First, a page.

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Friday, September 14, 2012

Gentle YA Dystopian A Little Too Tame

(Image from Barnes & Noble)

Dystopian stories are—almost by definition—bleak, bloody and brutal.  Which is why Safekeeping (available September 18, 2012), a new YA novel by Karen Hesse, is such an oddity.  It is, without a doubt, the gentlest dystopian I've ever read.  Not that it's all bright and cheery.  It's not.  But it's not as tension-filled as other books of its type either.  Which is a good thing.  Except when it isn't.  

When the story opens, 17-year-old Radley Parker-Hughes is on a plane, coming home after volunteering at an orphanage in Haiti.  She knows the U.S. has changed in the time she's been gone, she just doesn't realize how much.  At the airport in Manchester, New Hampshire, she's greeted by armed soldiers, a crippled Internet/phone system, and a list of strict new laws, one of which prohibits her from crossing state lines without prior government approval.  Radley assumes her parents will arrive, clear up any problems and whisk her back to Vermont, rescuing her as they always have.  When Radley's parents fail to show, she realizes the scary truth—she's on her own in a world that's become not just unrecognizable, but increasingly dangerous.  

With no way to contact her family, no way to get home, Radley does the only thing she can: she starts walking.  As she treks across the changed land, she battles hunger, exhaustion, and the desperate actions of other travelers.  Even after spending weeks in the hardscrabble streets of Haiti, Radley finds herself woefully unprepared to deal with this grim, new reality.  Without her parents around to save the day, what will become of Radley Parker-Hughes?  If she has only her own wits to rely on, how will she ever survive?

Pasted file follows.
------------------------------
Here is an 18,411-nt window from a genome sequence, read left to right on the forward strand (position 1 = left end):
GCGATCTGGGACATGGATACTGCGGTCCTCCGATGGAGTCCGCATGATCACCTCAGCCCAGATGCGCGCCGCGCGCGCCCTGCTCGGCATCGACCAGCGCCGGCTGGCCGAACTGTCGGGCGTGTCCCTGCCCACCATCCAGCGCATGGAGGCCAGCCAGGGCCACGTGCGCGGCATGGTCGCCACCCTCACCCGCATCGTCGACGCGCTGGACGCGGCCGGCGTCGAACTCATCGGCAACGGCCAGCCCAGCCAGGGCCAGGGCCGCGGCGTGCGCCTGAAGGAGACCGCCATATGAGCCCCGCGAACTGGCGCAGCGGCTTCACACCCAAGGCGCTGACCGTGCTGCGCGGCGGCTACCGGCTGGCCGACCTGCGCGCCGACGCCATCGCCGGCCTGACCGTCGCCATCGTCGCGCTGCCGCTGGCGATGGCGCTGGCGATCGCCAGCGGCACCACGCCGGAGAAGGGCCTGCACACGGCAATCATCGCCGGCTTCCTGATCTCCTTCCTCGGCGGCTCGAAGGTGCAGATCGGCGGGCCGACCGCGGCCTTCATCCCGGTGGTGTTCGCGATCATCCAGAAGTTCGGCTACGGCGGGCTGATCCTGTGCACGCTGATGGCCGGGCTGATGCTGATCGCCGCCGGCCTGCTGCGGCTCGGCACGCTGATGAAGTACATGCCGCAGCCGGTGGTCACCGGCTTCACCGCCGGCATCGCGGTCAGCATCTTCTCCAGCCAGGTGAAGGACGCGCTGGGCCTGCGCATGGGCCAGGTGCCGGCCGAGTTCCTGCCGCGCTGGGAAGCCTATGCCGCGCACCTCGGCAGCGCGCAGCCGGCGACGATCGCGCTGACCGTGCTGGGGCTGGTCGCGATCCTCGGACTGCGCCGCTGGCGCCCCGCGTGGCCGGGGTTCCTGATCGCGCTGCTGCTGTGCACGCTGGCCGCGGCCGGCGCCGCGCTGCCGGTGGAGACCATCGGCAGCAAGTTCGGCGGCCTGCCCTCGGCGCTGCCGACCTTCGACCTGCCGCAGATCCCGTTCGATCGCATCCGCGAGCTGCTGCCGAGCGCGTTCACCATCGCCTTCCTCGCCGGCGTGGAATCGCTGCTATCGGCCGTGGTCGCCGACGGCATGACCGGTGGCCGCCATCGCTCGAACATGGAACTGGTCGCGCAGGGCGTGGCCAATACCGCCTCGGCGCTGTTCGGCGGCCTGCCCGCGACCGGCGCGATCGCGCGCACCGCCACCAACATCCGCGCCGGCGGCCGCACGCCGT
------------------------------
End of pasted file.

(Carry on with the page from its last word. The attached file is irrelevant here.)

If you've read The Road (I haven't) or seen the movie (I have), then you know what kind of story I was expecting from Safekeeping, which has a similar premise.  What I got was something much different.  Sure, the books have common elements, but, like I said before, Safekeeping tells a gentle, almost sedate story.  In fact, it's too calm.  Only the fact that it's a short, spare novel kept it from being a total snooze fest.  For me, it just didn't offer enough conflict or depth to be as compelling as it could have been.  And then there are the photos.  The text is interspersed with black and white photos the author snapped herself, which is cool, although I don't think the pictures really enhanced my reading experience.  They were just too ordinary, you know?  Maybe that was the whole point and I missed their deeper meaning, but meh, the photos really didn't do much for me.  Overall, I found Safekeeping a fast read, just not a very exciting one.  I know I whine a lot about YA dystopians being too similar, but this one was a little too different for me.  What can I say?  I'm complicated.        

(Readalikes:  Reminds me of The Road by Cormac McCarthy and a little of Ashfall and Ashen Winter by Mike Mullin)

Grade:  C+

If this were a movie, it would be rated:  PG-13 for language (no F-bombs) and adult subject matter

To the FTC, with love:  I received an ARC of Safekeeping from the generous folks at Feiwel and Friends (an imprint of Macmillan).  Thank you!  Check out all the new YA books coming out from Macmillan at Fierce Reads.          


  1. I have a copy of this to read still. It sounds exactly as you described, ordinary even if it is very different from most others. Since it's a fast read I think I'll still give it a try.

  2. Well, the cover is lovely at least. ;)


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